Bartlett’s Rule was named one of Carolyn Howard-Johnson’s Top Ten Reads for 2009; Final Sin was a 2009 Pushcart Nominee; and Hostage Heart, Final Sin and A Chaunce of Riches were nominated in the 2009 Preditors’ and Readers’ poll and had top-ten finishes. Chelle Cordero was recently featured as one of the authors in “50 Great Writers You Should Be Reading” published by The Author’s Show in 2010.

Chelle also authors a weekly Amazon Kindle Blog featuring weekly writing lessons. Vanilla Heart publishing recently published two books based on that blog, Living, Breathing, Writing: A Lesson A Day, Volumes 1 and 2. And all of Chelle’s novels are available in both print and ebook editions for every reading device, through online retailers and in select bookstores around the world.
Please use only what you wish...

My website:
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Dec 6, 2011

Cover Me

Any writer will tell you—covers are always an occasion for stress. In my case, I never know exactly what to expect, but I usually have an idea of what I don’t want. Fortunately, the cover artists for my Konigsburg books, Natalie Winters and Valerie Tibbs, always come up with something that works.

Julie Ortolon did a nice rundown on the history of romance covers from clenches to objects to cartoons. She includes the “headless horsemen,” guys whose heads are missing but whose abs are prominent featured, but she didn’t include one more category that I know of—torso girls. These are the covers featuring nude or partially nude women clutching their breasts or crossing their arms across their bosoms to hide the nipples. I had a torso girl on the very first version of Venus In Blue Jeans and wasn’t happy with it. Neither was my editor. You can see the version we finally ended up with here. I love it, but it took a while to get there.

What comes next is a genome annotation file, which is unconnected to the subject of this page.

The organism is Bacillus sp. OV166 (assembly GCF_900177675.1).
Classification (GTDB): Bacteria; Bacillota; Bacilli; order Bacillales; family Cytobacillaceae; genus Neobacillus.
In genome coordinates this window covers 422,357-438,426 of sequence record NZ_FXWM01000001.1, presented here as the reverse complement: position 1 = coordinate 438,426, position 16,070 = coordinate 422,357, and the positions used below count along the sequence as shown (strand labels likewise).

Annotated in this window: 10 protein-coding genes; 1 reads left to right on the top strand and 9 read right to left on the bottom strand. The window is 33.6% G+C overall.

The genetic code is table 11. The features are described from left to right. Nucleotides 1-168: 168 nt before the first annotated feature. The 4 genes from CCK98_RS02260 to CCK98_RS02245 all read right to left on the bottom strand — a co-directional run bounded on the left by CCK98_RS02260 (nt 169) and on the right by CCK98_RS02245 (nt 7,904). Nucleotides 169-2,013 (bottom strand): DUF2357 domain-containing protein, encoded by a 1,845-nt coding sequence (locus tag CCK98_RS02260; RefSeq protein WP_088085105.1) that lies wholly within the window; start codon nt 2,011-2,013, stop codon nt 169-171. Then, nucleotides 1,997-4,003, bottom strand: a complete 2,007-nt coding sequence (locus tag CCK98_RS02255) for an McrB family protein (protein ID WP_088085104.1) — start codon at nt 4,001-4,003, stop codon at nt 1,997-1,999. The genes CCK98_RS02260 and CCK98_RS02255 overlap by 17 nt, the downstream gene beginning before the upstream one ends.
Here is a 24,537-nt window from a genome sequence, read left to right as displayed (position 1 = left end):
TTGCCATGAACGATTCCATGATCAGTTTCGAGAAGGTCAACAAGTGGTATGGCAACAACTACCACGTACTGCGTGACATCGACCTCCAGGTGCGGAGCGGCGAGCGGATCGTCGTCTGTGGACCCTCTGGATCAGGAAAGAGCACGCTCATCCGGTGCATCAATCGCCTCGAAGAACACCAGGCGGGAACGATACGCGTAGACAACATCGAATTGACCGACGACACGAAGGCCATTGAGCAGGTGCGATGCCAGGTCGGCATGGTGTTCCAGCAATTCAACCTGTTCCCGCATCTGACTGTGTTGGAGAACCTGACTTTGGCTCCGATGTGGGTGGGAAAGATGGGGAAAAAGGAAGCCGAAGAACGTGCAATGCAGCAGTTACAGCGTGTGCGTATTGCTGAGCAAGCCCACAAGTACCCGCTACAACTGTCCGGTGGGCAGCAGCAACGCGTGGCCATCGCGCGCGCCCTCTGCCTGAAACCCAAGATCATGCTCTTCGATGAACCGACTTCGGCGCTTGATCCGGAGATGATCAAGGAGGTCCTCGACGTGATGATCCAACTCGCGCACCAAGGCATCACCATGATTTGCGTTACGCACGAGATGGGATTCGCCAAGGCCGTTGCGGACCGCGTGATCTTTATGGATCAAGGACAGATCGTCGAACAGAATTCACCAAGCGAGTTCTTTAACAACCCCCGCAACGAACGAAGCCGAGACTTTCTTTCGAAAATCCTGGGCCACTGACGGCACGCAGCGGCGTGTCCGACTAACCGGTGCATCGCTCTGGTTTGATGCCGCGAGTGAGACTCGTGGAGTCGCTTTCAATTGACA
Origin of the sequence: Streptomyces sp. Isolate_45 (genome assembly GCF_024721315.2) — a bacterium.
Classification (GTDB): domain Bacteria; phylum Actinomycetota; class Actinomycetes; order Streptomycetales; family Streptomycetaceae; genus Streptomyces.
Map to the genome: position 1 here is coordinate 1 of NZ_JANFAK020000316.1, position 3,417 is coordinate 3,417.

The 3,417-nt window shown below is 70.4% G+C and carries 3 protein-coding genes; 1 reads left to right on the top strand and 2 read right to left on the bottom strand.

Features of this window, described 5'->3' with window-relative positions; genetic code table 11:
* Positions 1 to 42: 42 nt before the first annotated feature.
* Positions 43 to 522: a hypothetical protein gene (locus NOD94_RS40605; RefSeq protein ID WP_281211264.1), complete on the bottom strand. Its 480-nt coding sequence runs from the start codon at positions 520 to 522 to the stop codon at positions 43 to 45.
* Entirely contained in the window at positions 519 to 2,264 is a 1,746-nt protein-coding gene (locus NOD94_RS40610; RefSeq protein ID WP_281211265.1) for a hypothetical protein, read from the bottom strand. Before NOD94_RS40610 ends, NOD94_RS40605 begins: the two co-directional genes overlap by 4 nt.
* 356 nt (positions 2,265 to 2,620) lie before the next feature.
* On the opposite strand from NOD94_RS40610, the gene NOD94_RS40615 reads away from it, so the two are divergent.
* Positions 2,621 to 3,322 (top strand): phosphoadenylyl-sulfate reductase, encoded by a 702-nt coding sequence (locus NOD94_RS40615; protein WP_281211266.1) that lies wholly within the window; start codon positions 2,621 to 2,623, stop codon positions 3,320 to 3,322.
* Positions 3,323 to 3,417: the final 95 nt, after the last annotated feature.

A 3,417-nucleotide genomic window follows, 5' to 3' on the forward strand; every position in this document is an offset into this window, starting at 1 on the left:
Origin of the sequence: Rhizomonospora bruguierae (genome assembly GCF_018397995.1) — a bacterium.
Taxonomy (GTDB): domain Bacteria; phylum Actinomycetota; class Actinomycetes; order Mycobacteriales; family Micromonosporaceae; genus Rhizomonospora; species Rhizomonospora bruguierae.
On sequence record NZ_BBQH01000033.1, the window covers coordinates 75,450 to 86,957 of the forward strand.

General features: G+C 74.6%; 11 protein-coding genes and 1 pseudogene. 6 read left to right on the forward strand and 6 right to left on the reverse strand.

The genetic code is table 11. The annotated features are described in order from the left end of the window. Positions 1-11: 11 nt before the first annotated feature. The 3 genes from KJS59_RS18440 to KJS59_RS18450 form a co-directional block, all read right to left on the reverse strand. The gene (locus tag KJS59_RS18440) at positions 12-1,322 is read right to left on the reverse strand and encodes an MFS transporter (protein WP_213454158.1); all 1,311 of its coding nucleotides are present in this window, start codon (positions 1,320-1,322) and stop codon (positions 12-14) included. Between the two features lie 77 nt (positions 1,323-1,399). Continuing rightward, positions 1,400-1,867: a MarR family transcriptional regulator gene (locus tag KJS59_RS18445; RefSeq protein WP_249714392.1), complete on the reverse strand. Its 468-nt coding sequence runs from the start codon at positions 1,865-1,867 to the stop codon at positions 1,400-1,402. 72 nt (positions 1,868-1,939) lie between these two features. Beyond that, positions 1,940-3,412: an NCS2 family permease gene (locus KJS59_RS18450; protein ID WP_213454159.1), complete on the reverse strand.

After we had this lovely picture of a smiling heroine, that seemed to set the pattern for the next three books about the Toleffson brothers. Two of them (Wedding Bell Blues and Long Time Gone) featured the heroines. One (Be My Baby) featured the hero. Of the three books with heroines, two have “headless horsemen” in the background, while one (Wedding Bell Blues) has a guy in a nice blue blazer since he’s heading for a wedding and can hardly show up semi-clothed (although that particular wedding might have been okay with it).

When the Toleffson stories were finished, we wanted the next covers to have a different feel to go along with the new storylines. So Brand New Me featured a couple looking at each other rather than a single character looking directly at the reader. There’s also a different color scheme and (love this part) a field of sunflowers to give the cover a sort of golden tone.